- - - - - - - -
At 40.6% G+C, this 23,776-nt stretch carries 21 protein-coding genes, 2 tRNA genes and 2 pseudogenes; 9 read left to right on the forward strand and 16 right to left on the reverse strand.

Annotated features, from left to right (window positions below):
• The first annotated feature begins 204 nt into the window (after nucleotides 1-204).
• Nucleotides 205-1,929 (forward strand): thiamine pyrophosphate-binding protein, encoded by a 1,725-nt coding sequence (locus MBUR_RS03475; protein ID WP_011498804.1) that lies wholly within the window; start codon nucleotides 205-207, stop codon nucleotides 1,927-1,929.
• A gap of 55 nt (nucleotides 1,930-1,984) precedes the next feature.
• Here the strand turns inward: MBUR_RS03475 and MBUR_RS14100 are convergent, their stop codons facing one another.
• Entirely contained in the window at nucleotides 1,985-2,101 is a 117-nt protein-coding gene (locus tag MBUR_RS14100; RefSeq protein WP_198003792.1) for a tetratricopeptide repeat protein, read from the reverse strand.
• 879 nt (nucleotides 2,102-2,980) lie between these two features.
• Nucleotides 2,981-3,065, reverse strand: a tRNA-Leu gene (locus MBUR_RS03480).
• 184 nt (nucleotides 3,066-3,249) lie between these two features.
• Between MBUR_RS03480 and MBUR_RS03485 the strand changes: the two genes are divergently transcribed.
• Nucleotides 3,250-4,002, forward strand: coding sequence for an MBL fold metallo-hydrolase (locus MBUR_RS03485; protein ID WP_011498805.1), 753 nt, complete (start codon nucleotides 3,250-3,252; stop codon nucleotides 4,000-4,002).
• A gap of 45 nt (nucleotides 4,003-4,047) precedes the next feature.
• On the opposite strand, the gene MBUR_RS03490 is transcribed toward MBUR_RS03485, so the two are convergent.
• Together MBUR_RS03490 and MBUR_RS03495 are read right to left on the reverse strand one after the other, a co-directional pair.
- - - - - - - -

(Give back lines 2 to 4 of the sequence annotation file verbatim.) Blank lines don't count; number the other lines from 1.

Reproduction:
Annotated features, from left to right (window positions below):
• The first annotated feature begins 204 nt into the window (after nucleotides 1-204).
• Nucleotides 205-1,929 (forward strand): thiamine pyrophosphate-binding protein, encoded by a 1,725-nt coding sequence (locus MBUR_RS03475; protein ID WP_011498804.1) that lies wholly within the window; start codon nucleotides 205-207, stop codon nucleotides 1,927-1,929.